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English definition of “mean”

mean

verb uk   /miːn/ (meant, meant) us  

mean verb (EXPRESS)

A2 [T] to express or represent something such as an idea, thought, or fact: What does this word mean? [+ that] These figures mean that almost six percent of the working population is unemployed. What do you mean by that remark? She's quite odd though. Do you know what I mean?Meaning and significanceTypifying, illustrating and exemplifying [T] used to add emphasis to what you are saying: I want you home by midnight. And I mean midnight. Give it back now! I mean it.Meaning and significanceTypifying, illustrating and exemplifying

mean verb (HAVE RESULT)

B1 [T] to have a particular result: Lower costs mean lower prices. [+ that] Advances in electronics mean that the technology is already available. [+ -ing verb] If we want to catch the 7.30 train, that will mean leaving the house at 6.00.Meaning and significanceTypifying, illustrating and exemplifying

mean verb (INTEND)

B1 [I or T] to intend: I'm sorry if I offended you - I didn't mean any harm. The books with large print are meant for our partially sighted readers. [+ to infinitive] I've been meaning to phone you all week. Do you think she meant to say 9 a.m. instead of 9 p.m.? They didn't mean for her to read the letter.Planning, expecting and arrangingPlotting and trapping be meant to do sth to be intended to: These batteries are meant to last for a year. This exercise isn't meant to be difficult. We were meant to have gone away this week, but Debbie's ill so we couldn't go. You are meant to rub the medicine on the affected area, not swallow it.Planning, expecting and arrangingPlotting and trapping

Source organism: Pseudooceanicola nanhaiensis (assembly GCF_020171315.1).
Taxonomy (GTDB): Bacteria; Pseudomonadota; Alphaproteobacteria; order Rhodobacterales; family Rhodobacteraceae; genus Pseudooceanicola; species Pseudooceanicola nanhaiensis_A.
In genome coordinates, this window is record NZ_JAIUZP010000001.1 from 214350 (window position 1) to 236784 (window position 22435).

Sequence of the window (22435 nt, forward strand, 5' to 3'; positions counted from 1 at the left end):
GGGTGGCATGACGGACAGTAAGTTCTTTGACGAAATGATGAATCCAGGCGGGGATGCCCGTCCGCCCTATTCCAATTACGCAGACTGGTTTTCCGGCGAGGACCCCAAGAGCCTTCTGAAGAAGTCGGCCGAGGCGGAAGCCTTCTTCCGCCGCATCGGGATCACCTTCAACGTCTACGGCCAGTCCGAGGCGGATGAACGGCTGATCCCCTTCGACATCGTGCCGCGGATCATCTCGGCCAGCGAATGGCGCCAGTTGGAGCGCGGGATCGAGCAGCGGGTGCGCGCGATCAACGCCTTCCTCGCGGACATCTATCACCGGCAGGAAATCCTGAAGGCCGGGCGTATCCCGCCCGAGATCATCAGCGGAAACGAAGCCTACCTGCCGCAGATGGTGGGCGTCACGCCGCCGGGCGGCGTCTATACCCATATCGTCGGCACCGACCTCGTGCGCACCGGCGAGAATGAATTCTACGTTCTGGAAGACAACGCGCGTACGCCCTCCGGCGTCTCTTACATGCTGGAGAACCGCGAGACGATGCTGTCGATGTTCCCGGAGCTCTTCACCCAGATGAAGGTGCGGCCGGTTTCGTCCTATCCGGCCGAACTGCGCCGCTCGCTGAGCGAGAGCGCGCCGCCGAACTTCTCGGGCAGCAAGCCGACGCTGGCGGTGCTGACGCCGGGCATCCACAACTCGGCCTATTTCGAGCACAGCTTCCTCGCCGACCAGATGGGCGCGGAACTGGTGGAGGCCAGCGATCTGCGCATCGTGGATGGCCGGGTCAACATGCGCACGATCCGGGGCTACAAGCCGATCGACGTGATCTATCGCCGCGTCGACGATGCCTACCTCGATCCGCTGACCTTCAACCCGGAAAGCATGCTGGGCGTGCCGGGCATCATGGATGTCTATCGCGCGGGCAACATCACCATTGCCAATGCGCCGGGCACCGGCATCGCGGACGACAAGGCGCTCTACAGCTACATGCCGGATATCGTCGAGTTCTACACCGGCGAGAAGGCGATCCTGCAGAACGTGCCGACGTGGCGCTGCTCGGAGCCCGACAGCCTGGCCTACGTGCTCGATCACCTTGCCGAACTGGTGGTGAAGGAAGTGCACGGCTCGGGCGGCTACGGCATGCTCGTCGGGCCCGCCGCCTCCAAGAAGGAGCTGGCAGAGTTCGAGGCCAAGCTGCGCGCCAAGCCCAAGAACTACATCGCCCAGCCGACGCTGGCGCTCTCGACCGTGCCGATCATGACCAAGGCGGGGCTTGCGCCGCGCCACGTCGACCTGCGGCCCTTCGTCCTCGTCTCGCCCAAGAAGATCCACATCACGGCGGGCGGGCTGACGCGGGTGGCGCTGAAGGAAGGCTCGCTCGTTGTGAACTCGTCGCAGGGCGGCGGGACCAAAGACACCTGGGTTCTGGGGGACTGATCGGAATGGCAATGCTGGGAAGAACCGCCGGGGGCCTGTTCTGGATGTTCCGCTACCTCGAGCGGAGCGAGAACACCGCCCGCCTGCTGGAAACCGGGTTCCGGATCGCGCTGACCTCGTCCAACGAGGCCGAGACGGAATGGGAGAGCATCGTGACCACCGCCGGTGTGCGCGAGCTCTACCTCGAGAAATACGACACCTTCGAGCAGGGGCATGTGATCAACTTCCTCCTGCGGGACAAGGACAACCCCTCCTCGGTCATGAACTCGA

mean verb (HAVE IMPORTANCE)

B1 [T] to have an important emotional effect on someone: It wasn't a valuable picture but it meant a lot to me. Possessions mean nothing to him.Meaning and significanceTypifying, illustrating and exemplifying

mean

adjective uk   /miːn/ us  

mean adjective (NOT GENEROUS)

B2 mainly UK not willing to give or share things, especially money: He's too mean to buy her a ring. My landlord's very mean with the heating - it's only on for two hours each day.Mean with money

mean adjective (NOT KIND)

B2 unkind or unpleasant: Stop being so mean to me! She just said it to be mean.Unkind, cruel and unfeelingViolent or aggressiveTreating people or animals badlyInsults and abuse

mean adjective (VIOLENT)

mainly US frightening and likely to become violent: a mean and angry mob a mean-looking youthViolent or aggressiveUnkind, cruel and unfeelingTreating people or animals badly

mean adjective (GOOD)

[before noun] informal very good: She's a mean piano player. She plays a mean piano (= she plays very well).Informal words for goodGood, better and bestQuite good, or not very good

mean adjective (MATHEMATICS)

C2 [before noun] specialized mathematics a mean number is an average number: a mean value Their mean weight was 76.4 kilos.StatisticsAverages

mean

noun [S] uk   /miːn/ us  

mean noun [S] (MATHEMATICS)

specialized (also the arithmetic mean) mathematics the result you get by adding two or more amounts together and dividing the total by the number of amounts: The mean of 5, 4, 10, and 15 is 8.5.
Compare
StatisticsAverages

mean noun [S] (METHOD)

formal a quality or way of doing something that is in the middle of two completely different qualities or ways of doing something: We need to find a mean between exam questions that are too difficult and those that are too easy.Ways of achieving thingsAverages
(Definition of mean from the Cambridge Advanced Learners Dictionary & Thesaurus © Cambridge University Press)
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